They allow, without warrant or oversight, the FBI to require telephone companies, Internet service providers, banks, credit bureaus and other businesses to produce highly personal records about their customers or subscribers without a judge's approval.

The annual review or audit was required by Congress, over the objections of the Bush administration.

In 2000, for example, the FBI issued an estimated 8,500 letters. By 2003, however, that number jumped to 39,000. It rose again the next year, to about 56,000 letters in 2004, and dropped to approximately 47,000 in 2005.

Over the entire three-year period, the audit found the FBI issued 143,074 national security letters requesting customer data from businesses, all the while the FBI under-reported the activity at about 9,000.

There were hundreds of examples where the FBI did not follow their own procedure.

"In many cases, there was no pending investigation associated with the request at the time the invasion occurred," the audit said.

Senators were outraged yesterday.

The committee's top Republican, Pennsylvania Senator Arlen Specter, said the FBI appears to have "badly misused national security letters."

The senator said, "This is, regrettably, part of an ongoing process where the federal authorities are not really sensitive to privacy and go far beyond what we have authorized."

"The report indicates abuse of the authority," Congress gave the FBI, said Senate Judiciary Committee Chairman Patrick Leahy, D-Vermont "You cannot have people act as free agents on something where they're going to be delving into your privacy."

Sen. Russ Feingold, D-Wisconsin, said it "proves that 'trust us' doesn't cut it."

The American Civil Liberties Union said the audit proves Congress must amend the Patriot Act to require judicial approval anytime the FBI wants access to sensitive personal information.

"The Attorney General and the FBI are part of the problem and they cannot be trusted to be part of the solution," said Anthony D. Romero, the ACLU's executive director.

Under current law, authorities had 72 hours to wiretap or otherwise spy on citizens before obtaining a warrant.

That was not enough for the Bush White House, a search warrant becoming discretionary.

Sen. Arlen Specter was upset two years ago after finding out about more secret programs out there, without little if any oversight by Congress.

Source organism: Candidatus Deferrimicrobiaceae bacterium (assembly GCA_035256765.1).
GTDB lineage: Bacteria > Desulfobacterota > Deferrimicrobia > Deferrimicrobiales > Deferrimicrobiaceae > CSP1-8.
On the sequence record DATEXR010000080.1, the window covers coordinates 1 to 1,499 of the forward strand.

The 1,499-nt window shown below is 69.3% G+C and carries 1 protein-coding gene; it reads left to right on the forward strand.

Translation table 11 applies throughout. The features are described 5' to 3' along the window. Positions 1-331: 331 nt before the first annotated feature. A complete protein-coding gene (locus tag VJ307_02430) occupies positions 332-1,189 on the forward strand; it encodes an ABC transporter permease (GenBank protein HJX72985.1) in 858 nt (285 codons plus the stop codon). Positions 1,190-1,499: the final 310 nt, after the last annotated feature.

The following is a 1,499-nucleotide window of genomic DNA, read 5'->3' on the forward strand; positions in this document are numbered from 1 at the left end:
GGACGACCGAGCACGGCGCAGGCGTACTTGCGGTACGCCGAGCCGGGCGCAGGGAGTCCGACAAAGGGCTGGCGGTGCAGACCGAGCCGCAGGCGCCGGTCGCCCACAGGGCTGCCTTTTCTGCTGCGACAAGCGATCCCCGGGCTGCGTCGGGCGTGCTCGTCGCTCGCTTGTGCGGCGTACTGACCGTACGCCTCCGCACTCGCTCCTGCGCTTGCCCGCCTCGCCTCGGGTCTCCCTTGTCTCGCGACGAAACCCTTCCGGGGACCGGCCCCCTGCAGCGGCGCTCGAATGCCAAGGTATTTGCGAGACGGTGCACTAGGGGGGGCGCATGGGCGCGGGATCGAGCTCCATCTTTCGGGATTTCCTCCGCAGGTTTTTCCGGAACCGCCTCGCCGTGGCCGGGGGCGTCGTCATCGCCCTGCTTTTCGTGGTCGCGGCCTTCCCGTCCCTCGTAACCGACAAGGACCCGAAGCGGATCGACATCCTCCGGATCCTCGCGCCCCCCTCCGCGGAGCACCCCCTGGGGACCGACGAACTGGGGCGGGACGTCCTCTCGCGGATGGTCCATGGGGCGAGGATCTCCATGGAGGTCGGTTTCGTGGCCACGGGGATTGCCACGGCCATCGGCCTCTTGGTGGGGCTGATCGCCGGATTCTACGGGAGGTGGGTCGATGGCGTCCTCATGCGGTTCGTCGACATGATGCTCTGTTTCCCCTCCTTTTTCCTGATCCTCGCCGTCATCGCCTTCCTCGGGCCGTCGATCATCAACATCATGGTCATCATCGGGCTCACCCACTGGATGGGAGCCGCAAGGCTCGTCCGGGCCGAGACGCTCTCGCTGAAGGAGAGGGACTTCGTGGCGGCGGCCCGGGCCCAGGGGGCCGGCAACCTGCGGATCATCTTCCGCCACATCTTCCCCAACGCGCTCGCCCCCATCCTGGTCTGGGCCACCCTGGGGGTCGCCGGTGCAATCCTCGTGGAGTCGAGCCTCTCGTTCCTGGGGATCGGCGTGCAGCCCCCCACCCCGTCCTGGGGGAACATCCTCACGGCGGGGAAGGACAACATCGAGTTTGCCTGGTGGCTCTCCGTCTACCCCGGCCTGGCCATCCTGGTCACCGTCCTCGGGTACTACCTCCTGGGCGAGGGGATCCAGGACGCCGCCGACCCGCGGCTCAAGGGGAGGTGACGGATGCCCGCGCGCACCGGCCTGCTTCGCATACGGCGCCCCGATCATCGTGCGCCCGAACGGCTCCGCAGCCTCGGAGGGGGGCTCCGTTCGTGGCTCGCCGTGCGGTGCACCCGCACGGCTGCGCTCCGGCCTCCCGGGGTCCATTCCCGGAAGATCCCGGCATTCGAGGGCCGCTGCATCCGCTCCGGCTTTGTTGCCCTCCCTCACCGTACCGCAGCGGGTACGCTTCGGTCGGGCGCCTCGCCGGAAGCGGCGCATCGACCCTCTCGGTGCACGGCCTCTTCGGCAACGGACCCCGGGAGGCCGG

Opponents of such broad presidential authority have flashed back to the Nixon years, where millions of people were placed on an ill-defined enemies list, a time and place where both Vice President Dick Cheney and Secretary of State Donald Rumsfeld sprung into government service.

The Senate Intelligence Committee, along with the FISA legislation, are products of that Watergate era in which the White House abused its power to spy indiscriminately on ordinary citizens.

They were suppose to protect the American people from such abuse ever happening again.

All seems forgotten, the need for vigilance and scrutiny over government invading civil and constitutional freedoms.

6/11/2013 - The Patriot Act tactics were turned over to FISA, with full steam ahead:

The USA PATRIOT ACT, allowed the federal government, generally directed by the Executive Branch, the power to:

1) SEARCH YOUR HOME AND NOT EVEN TELL YOU. The USA Patriot Act expands law enforcement's ability to conduct secret "sneak and peek" searches of your home. Investigators can enter your home or office, take pictures and seize items without informing you that a warrant was issued, for an indefinite period of time. (SECTION 213)

2) COLLECT INFORMATION ABOUT WHAT BOOKS YOU READ, WHAT YOU STUDY, YOUR PURCHASES AND YOUR MEDICAL HISTORY. The USA Patriot Act gives law enforcement broad access to any types of records - medical, financial, gun, library, educational, sales, etc. - without probable cause of a crime. It also prohibits the holders of this information, like librarians, from disclosing that they have produced such records, under threat of imprisonment. The court orders are issued by a secret intelligence court in Washington and judges have little power to deny applications. (SECTION 215)

3) SEIZE A WIDE VARIETY OF BUSINESS AND FINANCIAL RECORDS, and in certain instances access the membership lists of organizations that provide even very limited Internet services (message boards on your church website for instance) using "national security letters," or NSLs, which are issued at the sole discretion of the Justice Department. The Patriot Act expanded access to these NSLs, which also impose a blanket gag order on recipients and are not subject to judicial review. (SECTION 505)

4) READ PARTS OF YOUR E-MAILS AND MONITOR WHAT YOU LOOK AT ON-LINE. The Patriot Act lets the government get records that could show the subject lines of your e-mails and details about your Web surfing habits (like your recent research on Yahoo), all without probable cause. (SECTION 216)